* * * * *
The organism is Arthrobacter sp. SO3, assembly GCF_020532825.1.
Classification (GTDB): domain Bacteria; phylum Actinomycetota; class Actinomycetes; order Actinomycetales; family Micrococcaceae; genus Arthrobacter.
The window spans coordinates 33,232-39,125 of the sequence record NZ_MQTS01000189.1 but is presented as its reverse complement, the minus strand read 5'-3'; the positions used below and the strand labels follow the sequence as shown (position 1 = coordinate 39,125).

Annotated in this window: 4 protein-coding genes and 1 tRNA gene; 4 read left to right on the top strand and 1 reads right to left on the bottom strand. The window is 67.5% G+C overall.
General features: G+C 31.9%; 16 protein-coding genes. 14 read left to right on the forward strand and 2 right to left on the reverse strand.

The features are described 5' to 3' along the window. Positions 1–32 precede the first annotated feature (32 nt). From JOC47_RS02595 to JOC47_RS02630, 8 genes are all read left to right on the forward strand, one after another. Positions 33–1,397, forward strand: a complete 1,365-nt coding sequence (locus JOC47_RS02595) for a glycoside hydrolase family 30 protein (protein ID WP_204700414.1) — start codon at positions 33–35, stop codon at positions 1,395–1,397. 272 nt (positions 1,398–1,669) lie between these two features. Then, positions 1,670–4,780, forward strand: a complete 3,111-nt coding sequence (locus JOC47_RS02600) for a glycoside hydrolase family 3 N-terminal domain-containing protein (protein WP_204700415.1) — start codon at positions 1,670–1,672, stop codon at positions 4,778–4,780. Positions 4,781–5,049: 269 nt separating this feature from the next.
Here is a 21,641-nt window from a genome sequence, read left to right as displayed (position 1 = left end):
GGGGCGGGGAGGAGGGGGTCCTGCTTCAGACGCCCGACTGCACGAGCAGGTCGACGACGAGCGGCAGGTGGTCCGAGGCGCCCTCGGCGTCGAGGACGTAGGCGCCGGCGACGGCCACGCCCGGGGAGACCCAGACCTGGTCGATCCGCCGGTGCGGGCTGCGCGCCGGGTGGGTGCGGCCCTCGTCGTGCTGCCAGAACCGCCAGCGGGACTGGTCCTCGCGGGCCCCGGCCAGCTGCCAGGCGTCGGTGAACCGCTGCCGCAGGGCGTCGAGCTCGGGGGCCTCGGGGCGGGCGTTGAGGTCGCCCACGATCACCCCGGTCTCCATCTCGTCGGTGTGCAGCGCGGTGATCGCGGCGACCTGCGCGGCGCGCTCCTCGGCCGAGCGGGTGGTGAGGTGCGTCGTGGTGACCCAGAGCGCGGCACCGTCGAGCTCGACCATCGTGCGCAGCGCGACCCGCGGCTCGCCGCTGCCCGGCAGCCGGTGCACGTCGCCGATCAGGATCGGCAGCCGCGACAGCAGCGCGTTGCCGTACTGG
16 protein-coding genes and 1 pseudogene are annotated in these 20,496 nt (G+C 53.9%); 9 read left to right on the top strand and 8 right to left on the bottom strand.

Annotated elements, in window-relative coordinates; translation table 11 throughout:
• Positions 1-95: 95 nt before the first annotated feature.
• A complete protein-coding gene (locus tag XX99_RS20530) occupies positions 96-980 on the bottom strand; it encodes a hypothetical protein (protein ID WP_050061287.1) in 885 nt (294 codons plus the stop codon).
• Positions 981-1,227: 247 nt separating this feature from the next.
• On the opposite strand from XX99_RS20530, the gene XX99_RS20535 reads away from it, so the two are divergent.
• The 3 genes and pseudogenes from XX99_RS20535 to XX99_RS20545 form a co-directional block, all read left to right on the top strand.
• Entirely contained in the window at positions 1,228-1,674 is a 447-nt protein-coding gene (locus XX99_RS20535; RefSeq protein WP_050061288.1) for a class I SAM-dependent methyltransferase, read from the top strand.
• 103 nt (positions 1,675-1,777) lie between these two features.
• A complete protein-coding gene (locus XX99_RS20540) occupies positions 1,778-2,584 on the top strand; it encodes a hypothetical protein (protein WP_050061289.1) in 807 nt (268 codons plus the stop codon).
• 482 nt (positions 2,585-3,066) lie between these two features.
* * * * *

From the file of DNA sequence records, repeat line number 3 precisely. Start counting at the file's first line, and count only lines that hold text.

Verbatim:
The window spans coordinates 33,232-39,125 of the sequence record NZ_MQTS01000189.1 but is presented as its reverse complement, the minus strand read 5'-3'; the positions used below and the strand labels follow the sequence as shown (position 1 = coordinate 39,125).